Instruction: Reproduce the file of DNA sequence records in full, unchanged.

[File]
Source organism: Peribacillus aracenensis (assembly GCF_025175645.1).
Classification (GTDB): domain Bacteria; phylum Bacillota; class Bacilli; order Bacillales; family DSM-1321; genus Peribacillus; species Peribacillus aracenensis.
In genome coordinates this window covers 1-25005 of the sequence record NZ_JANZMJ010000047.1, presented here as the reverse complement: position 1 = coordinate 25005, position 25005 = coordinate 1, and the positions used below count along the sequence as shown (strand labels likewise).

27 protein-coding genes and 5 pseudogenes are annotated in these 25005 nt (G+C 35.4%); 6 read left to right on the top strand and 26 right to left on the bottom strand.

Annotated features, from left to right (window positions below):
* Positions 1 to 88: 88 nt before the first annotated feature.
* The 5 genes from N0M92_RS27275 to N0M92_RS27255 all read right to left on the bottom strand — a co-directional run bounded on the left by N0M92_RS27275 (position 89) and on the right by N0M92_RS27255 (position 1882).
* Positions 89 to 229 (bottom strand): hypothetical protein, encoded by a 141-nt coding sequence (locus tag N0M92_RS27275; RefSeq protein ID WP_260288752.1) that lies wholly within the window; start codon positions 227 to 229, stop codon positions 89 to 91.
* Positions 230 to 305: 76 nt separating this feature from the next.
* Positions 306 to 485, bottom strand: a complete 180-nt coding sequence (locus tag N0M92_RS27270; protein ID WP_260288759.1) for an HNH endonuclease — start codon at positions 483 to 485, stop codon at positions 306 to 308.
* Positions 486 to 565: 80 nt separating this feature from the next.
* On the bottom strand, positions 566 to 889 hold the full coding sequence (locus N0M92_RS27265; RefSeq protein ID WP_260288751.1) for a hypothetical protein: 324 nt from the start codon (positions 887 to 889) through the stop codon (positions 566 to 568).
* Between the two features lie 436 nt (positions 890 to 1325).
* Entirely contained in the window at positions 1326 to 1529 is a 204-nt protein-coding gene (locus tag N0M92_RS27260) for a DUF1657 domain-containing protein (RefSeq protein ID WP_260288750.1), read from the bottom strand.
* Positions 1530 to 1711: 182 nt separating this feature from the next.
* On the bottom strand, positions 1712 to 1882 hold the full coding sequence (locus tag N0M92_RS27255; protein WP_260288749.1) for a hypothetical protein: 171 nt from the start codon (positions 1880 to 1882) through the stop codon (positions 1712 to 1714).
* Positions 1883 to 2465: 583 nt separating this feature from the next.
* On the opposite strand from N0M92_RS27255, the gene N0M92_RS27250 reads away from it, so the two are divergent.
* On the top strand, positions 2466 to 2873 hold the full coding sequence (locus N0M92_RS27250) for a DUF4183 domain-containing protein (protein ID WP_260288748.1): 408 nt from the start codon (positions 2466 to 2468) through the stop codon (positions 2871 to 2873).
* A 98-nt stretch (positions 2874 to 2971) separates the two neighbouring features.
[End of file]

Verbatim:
Source organism: Peribacillus aracenensis (assembly GCF_025175645.1).
Classification (GTDB): domain Bacteria; phylum Bacillota; class Bacilli; order Bacillales; family DSM-1321; genus Peribacillus; species Peribacillus aracenensis.
In genome coordinates this window covers 1-25005 of the sequence record NZ_JANZMJ010000047.1, presented here as the reverse complement: position 1 = coordinate 25005, position 25005 = coordinate 1, and the positions used below count along the sequence as shown (strand labels likewise).

27 protein-coding genes and 5 pseudogenes are annotated in these 25005 nt (G+C 35.4%); 6 read left to right on the top strand and 26 right to left on the bottom strand.

Annotated features, from left to right (window positions below):
* Positions 1 to 88: 88 nt before the first annotated feature.
* The 5 genes from N0M92_RS27275 to N0M92_RS27255 all read right to left on the bottom strand — a co-directional run bounded on the left by N0M92_RS27275 (position 89) and on the right by N0M92_RS27255 (position 1882).
* Positions 89 to 229 (bottom strand): hypothetical protein, encoded by a 141-nt coding sequence (locus tag N0M92_RS27275; RefSeq protein ID WP_260288752.1) that lies wholly within the window; start codon positions 227 to 229, stop codon positions 89 to 91.
* Positions 230 to 305: 76 nt separating this feature from the next.
* Positions 306 to 485, bottom strand: a complete 180-nt coding sequence (locus tag N0M92_RS27270; protein ID WP_260288759.1) for an HNH endonuclease — start codon at positions 483 to 485, stop codon at positions 306 to 308.
* Positions 486 to 565: 80 nt separating this feature from the next.
* On the bottom strand, positions 566 to 889 hold the full coding sequence (locus N0M92_RS27265; RefSeq protein ID WP_260288751.1) for a hypothetical protein: 324 nt from the start codon (positions 887 to 889) through the stop codon (positions 566 to 568).
* Between the two features lie 436 nt (positions 890 to 1325).
* Entirely contained in the window at positions 1326 to 1529 is a 204-nt protein-coding gene (locus tag N0M92_RS27260) for a DUF1657 domain-containing protein (RefSeq protein ID WP_260288750.1), read from the bottom strand.
* Positions 1530 to 1711: 182 nt separating this feature from the next.
* On the bottom strand, positions 1712 to 1882 hold the full coding sequence (locus tag N0M92_RS27255; protein WP_260288749.1) for a hypothetical protein: 171 nt from the start codon (positions 1880 to 1882) through the stop codon (positions 1712 to 1714).
* Positions 1883 to 2465: 583 nt separating this feature from the next.
* On the opposite strand from N0M92_RS27255, the gene N0M92_RS27250 reads away from it, so the two are divergent.
* On the top strand, positions 2466 to 2873 hold the full coding sequence (locus N0M92_RS27250) for a DUF4183 domain-containing protein (protein ID WP_260288748.1): 408 nt from the start codon (positions 2466 to 2468) through the stop codon (positions 2871 to 2873).
* A 98-nt stretch (positions 2874 to 2971) separates the two neighbouring features.